Actually, the question was, “Are you pleased with my results, Dad?” Earlier that day David had heard my compliments on his last two English tests, but he obviously needed some extra reassurance. Well, he surely got it, but his question almost made me chuckle. My 13-year-old son had no way of knowing that at the very moment he asked this, I was wrestling with some Scripture verses about pleasing God. The wrestling match was caused by a phrase I’d read earlier that day in a book on parenting.
Up to that phrase, I’d enjoyed the book a lot and had no problem agreeing with the author’s ideas. For example, that we should raise our children the way God raises his, i.e. in grace; that the deadliest enemy of grace is legalism, which makes children rebel against parents, and eventually against God; and that kids get their idea of God by observing the way their parents treat them. However, I almost jumped out of my seat when I read this: “I didn’t want my children to grow up in a home where they felt that God’s pleasure was determined by their behavior.”
That statement got me thinking, and I started an imaginary conversation with the author that went something like this: “Sir, you are saying that God’s pleasure is not determined by my behavior? Nice! That means he won’t get mad at me if I make a mistake; not even if I repeat it over and over again. I might as well give up trying to do it right, since his pleasure is not determined by my behavior. Hallelujah! In fact, replace ‘mistake’ with ‘sin’ – and he is still pleased with me. After all, he is pleased with me no matter what!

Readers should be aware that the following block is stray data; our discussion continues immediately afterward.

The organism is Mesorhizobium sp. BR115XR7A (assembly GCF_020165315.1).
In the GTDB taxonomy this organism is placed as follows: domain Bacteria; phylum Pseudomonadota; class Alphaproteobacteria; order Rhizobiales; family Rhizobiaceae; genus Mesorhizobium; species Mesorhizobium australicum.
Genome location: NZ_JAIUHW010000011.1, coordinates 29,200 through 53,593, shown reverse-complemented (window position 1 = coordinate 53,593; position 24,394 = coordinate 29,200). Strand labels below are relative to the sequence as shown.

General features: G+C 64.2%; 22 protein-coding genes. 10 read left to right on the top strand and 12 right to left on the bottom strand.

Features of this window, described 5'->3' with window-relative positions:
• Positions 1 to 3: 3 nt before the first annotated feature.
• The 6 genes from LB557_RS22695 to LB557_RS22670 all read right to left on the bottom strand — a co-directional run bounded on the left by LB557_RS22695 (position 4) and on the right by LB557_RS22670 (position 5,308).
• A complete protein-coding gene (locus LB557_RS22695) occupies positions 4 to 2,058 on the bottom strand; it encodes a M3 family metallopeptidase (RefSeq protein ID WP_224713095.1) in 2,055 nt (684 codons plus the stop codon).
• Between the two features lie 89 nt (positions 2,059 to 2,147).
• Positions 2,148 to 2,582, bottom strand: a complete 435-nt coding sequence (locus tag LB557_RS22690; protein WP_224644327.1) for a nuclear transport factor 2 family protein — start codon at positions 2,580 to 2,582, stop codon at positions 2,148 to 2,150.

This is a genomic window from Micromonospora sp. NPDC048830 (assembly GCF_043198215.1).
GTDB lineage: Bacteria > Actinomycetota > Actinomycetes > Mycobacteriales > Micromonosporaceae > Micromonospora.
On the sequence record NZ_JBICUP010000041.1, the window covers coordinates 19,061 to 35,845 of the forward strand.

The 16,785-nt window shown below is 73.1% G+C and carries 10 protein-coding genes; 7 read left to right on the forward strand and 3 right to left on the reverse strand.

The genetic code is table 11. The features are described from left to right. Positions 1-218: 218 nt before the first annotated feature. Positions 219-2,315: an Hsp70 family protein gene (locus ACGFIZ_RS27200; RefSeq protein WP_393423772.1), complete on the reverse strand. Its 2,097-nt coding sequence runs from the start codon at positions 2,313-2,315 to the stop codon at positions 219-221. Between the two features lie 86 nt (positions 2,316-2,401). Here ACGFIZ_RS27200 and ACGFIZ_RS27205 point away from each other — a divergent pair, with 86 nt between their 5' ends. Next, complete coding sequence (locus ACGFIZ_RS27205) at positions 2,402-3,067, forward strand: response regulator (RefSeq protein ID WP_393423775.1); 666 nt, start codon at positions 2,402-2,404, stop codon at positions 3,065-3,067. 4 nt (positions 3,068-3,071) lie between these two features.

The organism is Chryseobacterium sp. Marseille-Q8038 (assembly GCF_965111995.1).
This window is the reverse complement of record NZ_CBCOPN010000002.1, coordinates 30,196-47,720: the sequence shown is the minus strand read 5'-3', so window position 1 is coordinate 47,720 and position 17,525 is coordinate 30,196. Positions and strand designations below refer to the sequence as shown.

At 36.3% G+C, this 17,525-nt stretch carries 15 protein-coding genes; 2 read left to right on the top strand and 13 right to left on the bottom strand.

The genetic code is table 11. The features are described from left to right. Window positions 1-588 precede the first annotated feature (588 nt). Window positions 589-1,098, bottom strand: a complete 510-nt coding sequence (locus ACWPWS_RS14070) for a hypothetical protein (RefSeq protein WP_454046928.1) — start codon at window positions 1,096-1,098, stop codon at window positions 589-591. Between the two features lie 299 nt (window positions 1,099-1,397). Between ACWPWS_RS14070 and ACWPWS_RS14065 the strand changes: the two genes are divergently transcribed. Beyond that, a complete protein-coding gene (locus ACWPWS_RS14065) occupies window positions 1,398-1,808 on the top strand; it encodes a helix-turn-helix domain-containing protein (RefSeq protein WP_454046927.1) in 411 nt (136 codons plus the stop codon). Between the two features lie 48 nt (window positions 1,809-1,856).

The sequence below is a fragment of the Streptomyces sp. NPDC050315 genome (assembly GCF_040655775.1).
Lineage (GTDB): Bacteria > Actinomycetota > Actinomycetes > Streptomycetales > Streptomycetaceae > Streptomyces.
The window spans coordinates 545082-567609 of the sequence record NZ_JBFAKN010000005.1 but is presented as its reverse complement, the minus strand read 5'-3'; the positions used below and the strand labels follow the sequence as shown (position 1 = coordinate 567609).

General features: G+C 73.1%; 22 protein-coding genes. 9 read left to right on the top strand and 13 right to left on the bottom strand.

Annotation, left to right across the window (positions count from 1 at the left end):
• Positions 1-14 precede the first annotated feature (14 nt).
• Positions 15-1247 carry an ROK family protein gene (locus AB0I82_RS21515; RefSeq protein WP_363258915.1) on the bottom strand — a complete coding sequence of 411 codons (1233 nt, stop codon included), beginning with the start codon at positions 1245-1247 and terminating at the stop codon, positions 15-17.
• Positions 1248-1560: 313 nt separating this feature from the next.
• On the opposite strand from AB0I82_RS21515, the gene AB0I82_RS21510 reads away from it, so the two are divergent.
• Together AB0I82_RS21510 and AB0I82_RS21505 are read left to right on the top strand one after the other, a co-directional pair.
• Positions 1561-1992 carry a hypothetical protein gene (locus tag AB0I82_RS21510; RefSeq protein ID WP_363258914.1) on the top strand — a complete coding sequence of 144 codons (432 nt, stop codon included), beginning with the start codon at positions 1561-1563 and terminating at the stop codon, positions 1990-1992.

“But is that biblical? Hardly, I think. True, God is not a cosmic policeman ready to shoot us at
any moment for any mistake. True, he is so much more patient with us than we are with our children. In his infinite mercy, he does forgive us daily – often for repeated sins. However, I hope we also agree on a vital condition for receiving that forgiveness: fleeing sin, struggling against it, and working out our salvation with fear and trembling (Heb. 12:4; Phil. 2:12). Otherwise we will sin deliberately, and bring upon ourselves a most severe judgment (Heb. 10:26–31).
“And here is something else, on a more positive note. We can and should please God by our acts of faith – at least if Paul wasn’t off big time when he wrote: ‘So we make it our goal to please him, whether we are at home in the body or away from it. For we must all appear before the judgment seat of Christ, so that each of us may receive what is due us for the things done while in the body, whether good or bad’ (2 Cor. 5:9–10).
“Sir, you must have meant to say that God’s love and grace toward us are not determined by our behavior. Then I am with you. Yes, we are his beloved children only because of his love and grace. And the good works for which we were created should only be done out of this deep sense of belonging to the Father, out of a sure and secure knowing that we are his and he is ours just because of who he is, not who we are or what we do.”
Having said all that in my imaginary conversation, I asked myself: Should I write him an email, write my own book on the subject, or just finish doing the dishes and go to bed? The third option looked best.